What would be a reasonable cause for a minister to not stick it out?
Certainly I think that sometimes we take a church as far as we can take it. Other times, for reasons not of a preacher’s making, his leadership might be compromised and it might be better for him to move on. Certainly there are just reasons for a congregation to ask a preacher to leave as well.
Is there a primary spiritual component for longevity?
Early in my ministry we were very short-staffed. I was serving as the administrator at our school, we went through several building programs in a row, and I was physically and spiritually exhausted. It has been said, “One can only give that which one has.” I realized I was always giving out and not taking in. When the book Celebration of Discipline (by Richard Foster) came out, I was thoroughly convicted by that book that my spiritual life needed attention and I was challenged to begin practicing the Christian disciplines much more faithfully. I really believe that in itself saved my ministry. So the practice of Christian disciplines has continued to be a very important part of my life over these past years.
To last 35 years, I guess you need to maintain a good relationship with your elders.
Every current elder in the church has come into the church under my ministry, and some have come to Christ under my ministry. That, in itself, provides a very special relationship. One of the strengths of Kingsway has been a strong eldership. We have a very involved process for choosing elders, and the result has been some wonderful lay leaders over the years.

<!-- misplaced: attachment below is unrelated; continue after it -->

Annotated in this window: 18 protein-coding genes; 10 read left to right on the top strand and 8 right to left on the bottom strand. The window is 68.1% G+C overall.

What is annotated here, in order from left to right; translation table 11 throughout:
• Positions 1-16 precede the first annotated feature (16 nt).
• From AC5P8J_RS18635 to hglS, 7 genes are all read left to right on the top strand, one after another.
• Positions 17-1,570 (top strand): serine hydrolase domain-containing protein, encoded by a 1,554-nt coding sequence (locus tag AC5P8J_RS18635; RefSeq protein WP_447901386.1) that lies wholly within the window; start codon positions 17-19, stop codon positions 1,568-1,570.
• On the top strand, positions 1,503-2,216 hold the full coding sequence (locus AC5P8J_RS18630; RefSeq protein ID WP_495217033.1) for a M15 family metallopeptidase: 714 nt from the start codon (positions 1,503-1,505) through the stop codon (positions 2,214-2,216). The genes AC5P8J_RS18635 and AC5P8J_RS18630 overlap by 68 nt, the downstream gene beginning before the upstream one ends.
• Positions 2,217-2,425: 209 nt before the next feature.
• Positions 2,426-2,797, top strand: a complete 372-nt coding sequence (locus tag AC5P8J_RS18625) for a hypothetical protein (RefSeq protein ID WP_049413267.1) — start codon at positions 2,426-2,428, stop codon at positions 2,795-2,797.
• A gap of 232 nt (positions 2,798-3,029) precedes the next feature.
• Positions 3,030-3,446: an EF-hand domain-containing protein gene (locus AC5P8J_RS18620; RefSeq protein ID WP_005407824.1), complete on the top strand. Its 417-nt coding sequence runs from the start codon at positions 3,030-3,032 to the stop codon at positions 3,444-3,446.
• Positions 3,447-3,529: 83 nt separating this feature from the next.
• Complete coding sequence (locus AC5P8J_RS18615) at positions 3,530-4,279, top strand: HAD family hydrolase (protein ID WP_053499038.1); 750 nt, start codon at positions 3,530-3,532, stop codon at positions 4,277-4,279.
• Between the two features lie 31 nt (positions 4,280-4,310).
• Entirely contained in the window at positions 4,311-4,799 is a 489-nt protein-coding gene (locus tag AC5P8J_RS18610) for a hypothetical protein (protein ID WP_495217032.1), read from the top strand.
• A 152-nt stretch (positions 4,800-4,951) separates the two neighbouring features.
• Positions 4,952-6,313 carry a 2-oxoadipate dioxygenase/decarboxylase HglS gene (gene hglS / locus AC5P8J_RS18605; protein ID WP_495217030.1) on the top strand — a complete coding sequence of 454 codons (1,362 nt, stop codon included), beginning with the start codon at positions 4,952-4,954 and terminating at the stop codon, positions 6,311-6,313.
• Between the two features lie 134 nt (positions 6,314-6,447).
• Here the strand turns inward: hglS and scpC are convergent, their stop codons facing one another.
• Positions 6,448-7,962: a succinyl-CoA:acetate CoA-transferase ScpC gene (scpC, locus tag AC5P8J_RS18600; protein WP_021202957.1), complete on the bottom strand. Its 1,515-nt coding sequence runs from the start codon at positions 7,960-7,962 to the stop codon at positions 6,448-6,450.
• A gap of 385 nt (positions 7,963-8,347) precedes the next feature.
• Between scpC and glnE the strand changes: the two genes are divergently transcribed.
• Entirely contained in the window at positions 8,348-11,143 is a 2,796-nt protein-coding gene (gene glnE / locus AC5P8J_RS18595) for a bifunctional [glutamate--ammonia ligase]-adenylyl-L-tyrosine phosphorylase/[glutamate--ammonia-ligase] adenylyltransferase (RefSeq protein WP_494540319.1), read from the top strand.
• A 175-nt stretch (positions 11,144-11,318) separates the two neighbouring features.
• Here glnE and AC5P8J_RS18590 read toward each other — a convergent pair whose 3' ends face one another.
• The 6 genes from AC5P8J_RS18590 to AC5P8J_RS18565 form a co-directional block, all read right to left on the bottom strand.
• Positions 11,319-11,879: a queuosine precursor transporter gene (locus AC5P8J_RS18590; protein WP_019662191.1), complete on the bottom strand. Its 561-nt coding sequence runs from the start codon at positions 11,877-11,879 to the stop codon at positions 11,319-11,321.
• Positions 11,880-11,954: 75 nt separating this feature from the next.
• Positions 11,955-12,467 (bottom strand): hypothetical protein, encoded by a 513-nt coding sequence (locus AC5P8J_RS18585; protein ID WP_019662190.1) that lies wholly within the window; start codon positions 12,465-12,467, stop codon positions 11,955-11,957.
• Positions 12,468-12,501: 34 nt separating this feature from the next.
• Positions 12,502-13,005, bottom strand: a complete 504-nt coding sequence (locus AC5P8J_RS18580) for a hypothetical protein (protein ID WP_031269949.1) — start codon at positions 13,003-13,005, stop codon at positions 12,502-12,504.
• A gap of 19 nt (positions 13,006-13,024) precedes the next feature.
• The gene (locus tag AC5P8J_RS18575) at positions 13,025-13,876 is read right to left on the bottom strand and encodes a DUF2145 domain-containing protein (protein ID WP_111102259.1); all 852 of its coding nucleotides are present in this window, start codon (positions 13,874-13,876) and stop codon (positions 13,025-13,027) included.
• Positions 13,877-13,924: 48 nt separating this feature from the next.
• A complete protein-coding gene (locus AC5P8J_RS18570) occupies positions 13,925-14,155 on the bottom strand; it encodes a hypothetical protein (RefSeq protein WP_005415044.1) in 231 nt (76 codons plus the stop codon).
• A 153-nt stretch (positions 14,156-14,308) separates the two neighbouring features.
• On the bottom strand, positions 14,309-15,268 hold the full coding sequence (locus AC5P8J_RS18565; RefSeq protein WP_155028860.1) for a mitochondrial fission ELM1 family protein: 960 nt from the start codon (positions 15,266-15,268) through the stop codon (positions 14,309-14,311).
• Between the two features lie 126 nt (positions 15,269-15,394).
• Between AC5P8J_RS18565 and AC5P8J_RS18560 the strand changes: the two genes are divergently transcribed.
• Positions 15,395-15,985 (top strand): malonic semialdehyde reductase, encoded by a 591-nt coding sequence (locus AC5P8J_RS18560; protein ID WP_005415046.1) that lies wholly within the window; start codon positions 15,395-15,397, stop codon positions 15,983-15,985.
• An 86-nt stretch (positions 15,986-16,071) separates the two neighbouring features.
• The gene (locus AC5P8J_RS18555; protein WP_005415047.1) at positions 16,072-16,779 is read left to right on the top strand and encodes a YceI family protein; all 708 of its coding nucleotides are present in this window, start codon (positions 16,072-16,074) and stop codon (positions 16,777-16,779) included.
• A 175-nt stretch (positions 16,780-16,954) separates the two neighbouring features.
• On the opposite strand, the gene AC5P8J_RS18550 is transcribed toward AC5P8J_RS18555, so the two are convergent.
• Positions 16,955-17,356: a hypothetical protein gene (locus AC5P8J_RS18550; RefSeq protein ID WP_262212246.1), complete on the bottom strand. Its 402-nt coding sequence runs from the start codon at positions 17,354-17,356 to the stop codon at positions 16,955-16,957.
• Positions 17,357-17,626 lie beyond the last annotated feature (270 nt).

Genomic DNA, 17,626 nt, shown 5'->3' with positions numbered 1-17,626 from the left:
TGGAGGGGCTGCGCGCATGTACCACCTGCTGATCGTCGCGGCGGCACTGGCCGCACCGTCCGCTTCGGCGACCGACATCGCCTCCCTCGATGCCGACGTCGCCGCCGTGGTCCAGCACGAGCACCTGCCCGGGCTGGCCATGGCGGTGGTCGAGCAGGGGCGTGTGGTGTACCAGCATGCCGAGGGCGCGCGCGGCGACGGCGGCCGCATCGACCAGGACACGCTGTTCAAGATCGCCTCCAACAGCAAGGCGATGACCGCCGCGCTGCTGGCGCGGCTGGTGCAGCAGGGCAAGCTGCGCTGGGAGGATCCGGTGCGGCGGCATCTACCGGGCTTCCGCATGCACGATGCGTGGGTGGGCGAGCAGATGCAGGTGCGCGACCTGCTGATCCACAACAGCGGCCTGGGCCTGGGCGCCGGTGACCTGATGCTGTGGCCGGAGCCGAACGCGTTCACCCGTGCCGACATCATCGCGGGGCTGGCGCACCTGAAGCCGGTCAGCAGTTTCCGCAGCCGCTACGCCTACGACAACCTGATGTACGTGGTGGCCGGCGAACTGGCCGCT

How do you connect with the elders beyond regular elders meetings?
I meet regularly with the chairman of the elders—we have breakfast together on a regular basis. We talk together and pray together. The elders as a group socialize from time to time. There is a sense of camaraderie among the elders here. Since I have always served as an elder, we’ve never had the “us versus them” mentality seen in some situations.
How have you prepared the congregation for new leadership?
A year ago last February we made an announcement to the congregation that we were putting together a “pursuit team” to find the right person to come and work alongside me for a period of time and to transition into the role of senior pastor. That’s been anticipated by the congregation for some time. We’re just about to get there and the congregation is excited about that. Obviously we are all excited about what the next chapter in Kingsway’s life will be from a leadership standpoint.
Are there any other specific things you’re doing?
Over recent years I have delegated more and more responsibility to different staff people. Things in the past that I would have taken care of, others now take care of in anticipation of that transition.
Do you have a vision of what retirement will mean for you?
I will be retiring in the traditional sense of the word but plan to be involved in ministry as long as I have the health to do so. I’ll take a short break and then do a lot of work on the mission field. I plan to do some seminar work, and some of the colleges have asked me to teach as well.
Are there parts of ministry you’ll be glad to retire from?
All the administrative detail that comes with a larger church and carrying the weight of the myriad of problems in the lives of our people that I’m exposed to on a day-by-day basis.
What will you miss when you retire?
I will most miss preparing sermons as a part of a strategy for helping our people grow. I’m sure I’ll continue preaching most weekends, but it will be a different sort of ministry. I’ll miss the personal relationships that I enjoy with people who have been longtime friends.
Brad Dupray is senior vice president, ministry development, with Church Development Fund, Irvine, California.